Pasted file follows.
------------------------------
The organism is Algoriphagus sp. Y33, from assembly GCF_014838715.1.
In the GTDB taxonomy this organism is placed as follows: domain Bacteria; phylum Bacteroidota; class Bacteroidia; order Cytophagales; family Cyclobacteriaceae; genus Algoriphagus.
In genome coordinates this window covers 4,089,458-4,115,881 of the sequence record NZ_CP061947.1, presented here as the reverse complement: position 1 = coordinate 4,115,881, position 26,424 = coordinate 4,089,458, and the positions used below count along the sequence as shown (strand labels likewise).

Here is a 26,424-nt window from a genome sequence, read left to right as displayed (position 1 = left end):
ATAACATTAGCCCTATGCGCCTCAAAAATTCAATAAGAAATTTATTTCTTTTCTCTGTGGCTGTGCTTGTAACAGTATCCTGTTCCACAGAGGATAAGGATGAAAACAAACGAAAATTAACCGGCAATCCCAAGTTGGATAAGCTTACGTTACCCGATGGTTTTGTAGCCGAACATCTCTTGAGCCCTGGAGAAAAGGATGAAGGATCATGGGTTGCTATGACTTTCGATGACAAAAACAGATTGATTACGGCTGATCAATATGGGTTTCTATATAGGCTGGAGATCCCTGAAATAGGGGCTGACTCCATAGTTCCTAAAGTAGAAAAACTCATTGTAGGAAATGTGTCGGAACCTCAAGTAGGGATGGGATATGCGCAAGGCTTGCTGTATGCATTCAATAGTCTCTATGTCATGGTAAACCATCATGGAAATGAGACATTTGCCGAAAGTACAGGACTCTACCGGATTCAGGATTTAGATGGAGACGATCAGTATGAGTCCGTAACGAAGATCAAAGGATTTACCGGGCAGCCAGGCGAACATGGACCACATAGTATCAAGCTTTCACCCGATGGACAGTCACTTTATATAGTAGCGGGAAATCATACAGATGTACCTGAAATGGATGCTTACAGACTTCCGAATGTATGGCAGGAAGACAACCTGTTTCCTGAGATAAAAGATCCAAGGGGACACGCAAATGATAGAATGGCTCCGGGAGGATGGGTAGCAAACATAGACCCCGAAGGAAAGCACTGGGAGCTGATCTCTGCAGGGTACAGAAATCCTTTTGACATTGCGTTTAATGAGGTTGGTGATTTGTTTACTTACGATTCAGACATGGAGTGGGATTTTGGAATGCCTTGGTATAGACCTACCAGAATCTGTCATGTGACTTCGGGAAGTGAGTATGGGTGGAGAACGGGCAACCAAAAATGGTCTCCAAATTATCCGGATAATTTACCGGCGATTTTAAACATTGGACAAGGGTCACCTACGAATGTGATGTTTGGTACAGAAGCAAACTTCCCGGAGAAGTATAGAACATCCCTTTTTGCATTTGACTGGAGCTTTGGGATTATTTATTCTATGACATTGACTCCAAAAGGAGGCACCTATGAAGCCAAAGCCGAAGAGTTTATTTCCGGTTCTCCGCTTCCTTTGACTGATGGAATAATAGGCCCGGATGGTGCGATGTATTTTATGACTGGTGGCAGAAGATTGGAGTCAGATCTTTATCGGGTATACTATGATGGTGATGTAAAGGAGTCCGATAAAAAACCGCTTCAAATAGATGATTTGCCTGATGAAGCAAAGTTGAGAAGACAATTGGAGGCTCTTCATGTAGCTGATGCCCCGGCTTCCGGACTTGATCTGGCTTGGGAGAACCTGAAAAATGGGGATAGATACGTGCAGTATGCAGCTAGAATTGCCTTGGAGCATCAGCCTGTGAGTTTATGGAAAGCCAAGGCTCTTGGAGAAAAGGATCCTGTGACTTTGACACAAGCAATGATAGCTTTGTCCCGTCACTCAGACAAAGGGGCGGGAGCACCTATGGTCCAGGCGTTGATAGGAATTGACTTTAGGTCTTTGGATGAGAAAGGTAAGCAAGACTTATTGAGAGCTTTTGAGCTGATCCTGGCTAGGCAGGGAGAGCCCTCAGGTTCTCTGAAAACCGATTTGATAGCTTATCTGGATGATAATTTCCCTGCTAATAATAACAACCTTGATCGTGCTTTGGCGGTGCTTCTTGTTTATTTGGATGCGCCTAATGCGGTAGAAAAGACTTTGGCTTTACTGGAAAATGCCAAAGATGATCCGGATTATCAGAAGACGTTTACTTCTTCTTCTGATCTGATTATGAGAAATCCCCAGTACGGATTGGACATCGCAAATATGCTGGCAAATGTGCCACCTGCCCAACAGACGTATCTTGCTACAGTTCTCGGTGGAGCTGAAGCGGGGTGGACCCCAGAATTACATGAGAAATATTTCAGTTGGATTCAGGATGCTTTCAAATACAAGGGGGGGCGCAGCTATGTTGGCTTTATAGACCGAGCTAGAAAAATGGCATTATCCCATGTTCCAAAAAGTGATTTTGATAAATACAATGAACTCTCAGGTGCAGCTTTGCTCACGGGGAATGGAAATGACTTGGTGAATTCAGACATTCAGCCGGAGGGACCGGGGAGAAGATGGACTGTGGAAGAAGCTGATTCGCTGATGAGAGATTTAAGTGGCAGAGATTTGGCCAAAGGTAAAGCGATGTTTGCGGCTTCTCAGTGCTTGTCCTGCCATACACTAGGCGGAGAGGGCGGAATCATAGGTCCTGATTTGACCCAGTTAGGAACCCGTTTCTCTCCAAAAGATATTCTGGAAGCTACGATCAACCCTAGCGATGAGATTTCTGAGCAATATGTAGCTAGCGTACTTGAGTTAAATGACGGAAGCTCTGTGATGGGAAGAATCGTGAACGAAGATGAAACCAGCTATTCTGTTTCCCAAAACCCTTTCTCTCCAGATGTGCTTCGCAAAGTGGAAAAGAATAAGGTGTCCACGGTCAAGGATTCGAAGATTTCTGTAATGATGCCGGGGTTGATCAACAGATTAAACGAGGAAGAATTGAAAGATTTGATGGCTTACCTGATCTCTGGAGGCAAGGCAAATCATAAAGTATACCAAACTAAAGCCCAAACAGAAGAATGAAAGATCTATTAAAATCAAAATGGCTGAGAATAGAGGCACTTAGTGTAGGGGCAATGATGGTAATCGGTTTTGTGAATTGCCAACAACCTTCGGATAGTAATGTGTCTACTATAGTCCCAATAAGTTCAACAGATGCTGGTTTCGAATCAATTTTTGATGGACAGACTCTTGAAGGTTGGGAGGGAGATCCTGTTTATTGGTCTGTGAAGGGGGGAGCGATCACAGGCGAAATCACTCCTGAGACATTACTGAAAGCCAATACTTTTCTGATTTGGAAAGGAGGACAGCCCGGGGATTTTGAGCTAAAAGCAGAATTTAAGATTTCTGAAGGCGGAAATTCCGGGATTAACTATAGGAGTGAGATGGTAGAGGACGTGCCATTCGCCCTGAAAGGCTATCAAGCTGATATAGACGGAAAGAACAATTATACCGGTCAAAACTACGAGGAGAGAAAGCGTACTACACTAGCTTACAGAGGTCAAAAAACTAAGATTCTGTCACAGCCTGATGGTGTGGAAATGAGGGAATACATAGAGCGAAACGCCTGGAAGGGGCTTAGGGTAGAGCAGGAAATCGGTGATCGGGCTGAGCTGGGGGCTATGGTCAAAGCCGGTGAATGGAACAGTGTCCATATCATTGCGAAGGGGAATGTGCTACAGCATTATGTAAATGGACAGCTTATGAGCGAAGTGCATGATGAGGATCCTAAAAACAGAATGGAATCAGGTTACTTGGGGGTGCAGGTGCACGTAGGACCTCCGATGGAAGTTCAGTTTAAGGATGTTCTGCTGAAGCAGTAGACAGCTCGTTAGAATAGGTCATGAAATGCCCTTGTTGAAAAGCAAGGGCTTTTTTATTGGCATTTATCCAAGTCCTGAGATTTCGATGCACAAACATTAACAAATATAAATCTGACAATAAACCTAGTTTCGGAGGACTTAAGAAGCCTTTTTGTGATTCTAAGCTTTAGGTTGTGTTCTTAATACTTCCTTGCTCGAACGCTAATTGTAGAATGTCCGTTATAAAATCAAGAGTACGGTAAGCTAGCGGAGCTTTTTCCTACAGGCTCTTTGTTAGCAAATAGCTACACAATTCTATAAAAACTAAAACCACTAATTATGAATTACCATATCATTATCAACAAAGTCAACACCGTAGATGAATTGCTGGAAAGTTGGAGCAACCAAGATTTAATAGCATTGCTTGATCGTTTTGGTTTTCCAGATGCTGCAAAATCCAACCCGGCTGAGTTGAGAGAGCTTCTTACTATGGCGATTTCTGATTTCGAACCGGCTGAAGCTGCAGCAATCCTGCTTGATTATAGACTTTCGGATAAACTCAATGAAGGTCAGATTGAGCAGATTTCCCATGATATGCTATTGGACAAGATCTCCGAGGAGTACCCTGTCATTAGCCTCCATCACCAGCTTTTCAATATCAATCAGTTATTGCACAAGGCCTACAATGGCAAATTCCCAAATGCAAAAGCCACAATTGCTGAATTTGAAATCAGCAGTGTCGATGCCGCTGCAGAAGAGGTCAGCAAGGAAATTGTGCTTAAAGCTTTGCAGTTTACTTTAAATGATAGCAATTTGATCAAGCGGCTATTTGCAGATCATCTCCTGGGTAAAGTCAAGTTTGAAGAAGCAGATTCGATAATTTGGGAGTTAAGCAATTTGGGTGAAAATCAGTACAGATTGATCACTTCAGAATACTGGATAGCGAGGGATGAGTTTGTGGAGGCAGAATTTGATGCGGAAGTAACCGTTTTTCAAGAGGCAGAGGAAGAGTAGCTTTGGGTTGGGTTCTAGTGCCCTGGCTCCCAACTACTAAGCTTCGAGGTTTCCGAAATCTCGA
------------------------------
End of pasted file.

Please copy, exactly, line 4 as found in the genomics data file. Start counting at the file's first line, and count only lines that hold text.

Here is a 26,424-nt window from a genome sequence, read left to right as displayed (position 1 = left end):